Episode 131 of The Informed Life podcast features a conversation with Nathan Shedroff. Nathan is an entrepreneur, author, speaker, and educator. Like me, he teaches at the graduate interaction design program of the California College of the Arts. Our conversation focused on his new book, A Whole New Strategy, which teaches strategic thinking.
Nathan’s starting premise wasa that strategy is very important but is often done poorly. A key reason for this is that strategic choices are often made in the absence of solid research. (Choice quote: “That’s the whole last seventy years of business, basically: going on hunches.”)
Another reason is that the organization is a system, and strategy calls for cohesive (i.e., systems) thinking. Many organizations pay lip service to strategic thinking by writing positioning statements and such, but fail to define a cohesive, actionable strategy.
The result: per a 2020 McKinsey report, 85% of all companies worldwide are ‘zombie’ companies: “[they] are just able to make payroll and pay off their debt, but they’re not going anywhere. They’re not moving into new markets. They’re not evolving. They’re just treading water.”
While Nathan’s book isn’t aimed at designers, design can contribute to defining better strategies. For one, design research is an important sensory function, allowing the organization to align more closely with customers. For another, design can enable organizations to more easily prototype alternative futures.
The key is getting design involved earlier in the decision-making process. As Nathan put it,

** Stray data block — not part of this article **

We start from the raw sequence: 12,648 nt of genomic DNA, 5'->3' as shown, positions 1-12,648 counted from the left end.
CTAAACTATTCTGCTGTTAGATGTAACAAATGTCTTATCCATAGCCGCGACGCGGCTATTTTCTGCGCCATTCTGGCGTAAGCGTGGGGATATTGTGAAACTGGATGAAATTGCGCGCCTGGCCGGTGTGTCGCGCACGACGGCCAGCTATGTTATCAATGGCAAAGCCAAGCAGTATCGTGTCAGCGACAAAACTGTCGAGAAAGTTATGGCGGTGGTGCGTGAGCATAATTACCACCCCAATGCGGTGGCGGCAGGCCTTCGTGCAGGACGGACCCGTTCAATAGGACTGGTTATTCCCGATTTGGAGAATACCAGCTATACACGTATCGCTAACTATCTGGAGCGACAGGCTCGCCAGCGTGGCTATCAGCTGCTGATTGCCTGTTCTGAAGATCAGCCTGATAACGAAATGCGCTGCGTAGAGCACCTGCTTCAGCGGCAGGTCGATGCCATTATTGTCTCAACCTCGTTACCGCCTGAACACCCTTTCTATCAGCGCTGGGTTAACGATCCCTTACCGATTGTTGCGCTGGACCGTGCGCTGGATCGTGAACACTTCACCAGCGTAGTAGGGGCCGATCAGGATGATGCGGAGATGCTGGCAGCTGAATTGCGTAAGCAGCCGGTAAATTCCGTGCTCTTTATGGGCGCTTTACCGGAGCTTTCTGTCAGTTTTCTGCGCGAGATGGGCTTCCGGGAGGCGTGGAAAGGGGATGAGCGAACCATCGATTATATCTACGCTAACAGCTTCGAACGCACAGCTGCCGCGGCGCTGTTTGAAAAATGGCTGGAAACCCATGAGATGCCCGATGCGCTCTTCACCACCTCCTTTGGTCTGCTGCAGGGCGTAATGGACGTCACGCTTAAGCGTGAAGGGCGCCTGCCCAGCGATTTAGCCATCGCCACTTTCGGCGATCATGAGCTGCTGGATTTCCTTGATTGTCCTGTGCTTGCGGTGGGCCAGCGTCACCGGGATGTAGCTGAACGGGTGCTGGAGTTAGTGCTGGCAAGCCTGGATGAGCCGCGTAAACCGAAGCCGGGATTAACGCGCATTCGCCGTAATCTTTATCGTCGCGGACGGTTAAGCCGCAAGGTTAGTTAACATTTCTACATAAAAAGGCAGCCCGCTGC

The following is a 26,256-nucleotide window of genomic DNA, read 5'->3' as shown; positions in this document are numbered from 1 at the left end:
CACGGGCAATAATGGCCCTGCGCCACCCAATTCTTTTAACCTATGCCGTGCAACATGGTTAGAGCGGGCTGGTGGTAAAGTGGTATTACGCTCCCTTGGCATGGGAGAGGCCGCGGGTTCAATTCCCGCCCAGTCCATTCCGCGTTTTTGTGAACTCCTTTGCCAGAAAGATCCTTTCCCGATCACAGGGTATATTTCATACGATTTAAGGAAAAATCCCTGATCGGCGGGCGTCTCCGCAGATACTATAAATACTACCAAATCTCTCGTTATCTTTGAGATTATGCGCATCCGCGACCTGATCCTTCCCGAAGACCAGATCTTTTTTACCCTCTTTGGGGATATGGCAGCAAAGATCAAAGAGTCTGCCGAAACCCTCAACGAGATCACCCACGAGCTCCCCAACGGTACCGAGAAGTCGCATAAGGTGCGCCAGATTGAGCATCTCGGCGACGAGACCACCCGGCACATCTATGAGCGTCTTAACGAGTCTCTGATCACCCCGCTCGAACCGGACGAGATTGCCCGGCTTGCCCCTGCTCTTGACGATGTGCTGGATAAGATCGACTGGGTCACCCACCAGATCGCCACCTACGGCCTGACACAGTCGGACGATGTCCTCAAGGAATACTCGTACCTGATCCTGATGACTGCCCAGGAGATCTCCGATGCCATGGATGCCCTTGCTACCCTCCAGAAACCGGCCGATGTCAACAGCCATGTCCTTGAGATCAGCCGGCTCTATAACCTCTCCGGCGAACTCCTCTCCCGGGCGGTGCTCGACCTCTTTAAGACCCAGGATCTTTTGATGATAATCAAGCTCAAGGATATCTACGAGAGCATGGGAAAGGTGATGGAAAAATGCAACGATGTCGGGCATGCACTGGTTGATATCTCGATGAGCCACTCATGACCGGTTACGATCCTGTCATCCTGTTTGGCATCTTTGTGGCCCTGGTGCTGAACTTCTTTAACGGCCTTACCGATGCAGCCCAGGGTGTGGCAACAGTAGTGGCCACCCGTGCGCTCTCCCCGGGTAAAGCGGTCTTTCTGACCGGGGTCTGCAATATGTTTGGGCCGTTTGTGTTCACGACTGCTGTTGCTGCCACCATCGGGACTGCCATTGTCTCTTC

Maybe you should be there at the beginning rather than the end to make it look nice or to bless some of the sections. I think that there are probably other ways in which designers can get involved with strategy, but I don’t think we can wait to be invited.
… that sort of “get our insights into the room and into the process first” — I think is going to be a natural first step in most cases. That might be publishing a blog, publishing reports, or getting some sort of cool artifact. You almost have to think about this as sending gifts to the leadership of your company or your client’s company that they unwrap and think are really cool. But in this case, it’s an understanding or an insight into customers that they don’t otherwise have.
I loved this idea of thinking of design artifacts and insights as ‘gifts’ to the organization’s leadership. And I loved this conversation: it touched on many themes that are central to my interests as a practitioner. Check it out — especially if you’re a designer wondering how to add more value to your organization.